Our findings are mostly consistent with another recent study, which assesses US respondents’ ability to infer the Trump/Clinton vote choices of profiles that as they reveal a mix of social/demographic characteristics as well as political attitudes (Carlson and Hill, Reference Carlson and Hillin press). Like their study, we find that individual-level assessments are noisy but that there are not major biases in those assessments. The inclusion of political attitudes (e.g., on abortion and partisanship) in the Carlson and Hill experiment means that their study answers a different question than ours. They find partisanship is the attribute that most increased the accuracy of guesses, followed by the profile's reported most important problem. Although closely related methodologically, their experiment is designed to assess respondents’ beliefs about the links between other individuals’ political attitudes and vote choice, while ours is focused on the perceived links between social groups and political positions.

As Ahler and Sood (Reference Ahler and Sood2020) observe, there are a number of mechanisms that could explain errors in citizens’ reported beliefs, some of which involve consistently mistaken beliefs and some of which involve different internal logical inconsistencies in citizens’ beliefs. In the conclusion, we suggest future research strategies for resolving some of the outstanding puzzles in this area, using a combination of the research design that we employ here along with those previously employed by Ahler and Sood.

2. The role of citizens’ perceptions of group political behavior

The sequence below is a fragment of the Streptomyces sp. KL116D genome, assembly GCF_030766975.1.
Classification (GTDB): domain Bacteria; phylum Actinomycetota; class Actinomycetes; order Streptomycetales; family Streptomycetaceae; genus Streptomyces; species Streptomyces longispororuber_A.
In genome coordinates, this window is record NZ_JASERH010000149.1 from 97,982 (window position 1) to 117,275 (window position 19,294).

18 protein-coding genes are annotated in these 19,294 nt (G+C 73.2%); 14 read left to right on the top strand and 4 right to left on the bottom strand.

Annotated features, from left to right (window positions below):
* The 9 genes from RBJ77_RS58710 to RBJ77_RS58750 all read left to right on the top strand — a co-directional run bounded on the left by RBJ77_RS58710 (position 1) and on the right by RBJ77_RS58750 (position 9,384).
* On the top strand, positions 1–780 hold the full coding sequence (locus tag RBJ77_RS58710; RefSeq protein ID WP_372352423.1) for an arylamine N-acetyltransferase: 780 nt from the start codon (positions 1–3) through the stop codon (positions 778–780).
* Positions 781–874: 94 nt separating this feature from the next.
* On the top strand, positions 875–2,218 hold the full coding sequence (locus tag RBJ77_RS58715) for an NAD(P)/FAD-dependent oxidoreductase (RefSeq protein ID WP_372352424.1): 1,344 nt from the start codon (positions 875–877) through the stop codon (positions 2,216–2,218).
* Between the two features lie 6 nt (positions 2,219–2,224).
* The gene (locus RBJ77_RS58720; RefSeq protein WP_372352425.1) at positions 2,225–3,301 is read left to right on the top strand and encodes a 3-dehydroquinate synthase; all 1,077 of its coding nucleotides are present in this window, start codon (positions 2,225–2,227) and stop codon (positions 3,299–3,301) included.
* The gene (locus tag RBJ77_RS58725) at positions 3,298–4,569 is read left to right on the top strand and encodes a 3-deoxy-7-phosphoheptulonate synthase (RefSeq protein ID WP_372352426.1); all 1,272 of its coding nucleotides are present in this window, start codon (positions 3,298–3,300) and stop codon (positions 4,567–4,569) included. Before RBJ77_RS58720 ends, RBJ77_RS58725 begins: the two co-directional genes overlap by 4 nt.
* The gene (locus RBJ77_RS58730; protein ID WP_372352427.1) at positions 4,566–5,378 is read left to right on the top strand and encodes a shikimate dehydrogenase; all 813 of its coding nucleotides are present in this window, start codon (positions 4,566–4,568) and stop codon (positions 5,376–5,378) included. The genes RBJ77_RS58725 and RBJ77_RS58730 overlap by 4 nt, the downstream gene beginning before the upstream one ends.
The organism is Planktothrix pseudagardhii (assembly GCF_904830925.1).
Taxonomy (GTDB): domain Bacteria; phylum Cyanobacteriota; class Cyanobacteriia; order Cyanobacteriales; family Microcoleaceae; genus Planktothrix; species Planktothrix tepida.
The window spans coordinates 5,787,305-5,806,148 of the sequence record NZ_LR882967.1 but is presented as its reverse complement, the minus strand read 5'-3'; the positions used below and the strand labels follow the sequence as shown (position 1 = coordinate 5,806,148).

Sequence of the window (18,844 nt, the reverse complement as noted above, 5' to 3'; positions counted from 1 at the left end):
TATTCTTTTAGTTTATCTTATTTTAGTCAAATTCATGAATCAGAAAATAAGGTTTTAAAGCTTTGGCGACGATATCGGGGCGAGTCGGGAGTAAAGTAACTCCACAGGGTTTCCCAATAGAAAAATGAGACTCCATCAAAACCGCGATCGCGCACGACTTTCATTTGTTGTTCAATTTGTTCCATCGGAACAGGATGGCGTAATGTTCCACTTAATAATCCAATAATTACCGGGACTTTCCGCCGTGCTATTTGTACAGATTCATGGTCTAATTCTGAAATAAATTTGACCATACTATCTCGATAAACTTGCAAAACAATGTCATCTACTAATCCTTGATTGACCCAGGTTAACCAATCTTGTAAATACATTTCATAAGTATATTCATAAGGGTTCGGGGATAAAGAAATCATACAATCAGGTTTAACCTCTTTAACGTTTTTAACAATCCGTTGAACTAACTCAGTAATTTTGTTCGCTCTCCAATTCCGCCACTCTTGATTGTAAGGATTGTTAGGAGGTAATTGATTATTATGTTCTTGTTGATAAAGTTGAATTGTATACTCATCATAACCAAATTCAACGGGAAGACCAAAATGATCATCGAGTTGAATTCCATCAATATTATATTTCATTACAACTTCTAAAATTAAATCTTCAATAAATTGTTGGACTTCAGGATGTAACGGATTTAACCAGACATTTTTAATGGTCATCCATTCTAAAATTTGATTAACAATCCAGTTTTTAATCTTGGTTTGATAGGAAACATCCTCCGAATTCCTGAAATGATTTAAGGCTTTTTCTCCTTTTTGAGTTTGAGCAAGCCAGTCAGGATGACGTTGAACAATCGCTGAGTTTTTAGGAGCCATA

Why does it matter what citizens believe about the demographic patterns of voting? The substantial cognitive and informational demands placed on citizens by democratic institutions have led to a number of theories about the mechanisms through which they process these demands. Political sophistication is often defined as the ability to deploy political knowledge to make connections with other forms of knowledge (Luskin, Reference Luskin1987, Reference Luskin1990). One early articulation envisions citizens holding different “levels of sophistication,” varying according to their ability to recognize and judge social groups and the ideology associated with different political parties (Campbell et al., Reference Campbell, Converse, Miller and Stokes1960; Converse, Reference Converse1964). In this definition, citizens with higher levels of sophistication are those capable of making ideological judgments, while people with more moderate sophistication are those who perceive parties in a group-centric fashion, as representing a coalition of groups’ interests. There is a body of literature that finds most citizens perceive politics in a more group-centered fashion than an ideological one (Converse, Reference Converse1964; Kinder and Kalmoe, Reference Kinder and Kalmoe2017; Kalmoe, Reference Kalmoe2019), with a general conclusion that “people are naturally more group-oriented than ideological and that, in any case, most ‘ideologues’ are probably familiar with the groups comprising each party's coalition” (Kalmoe, Reference Kalmoe2019).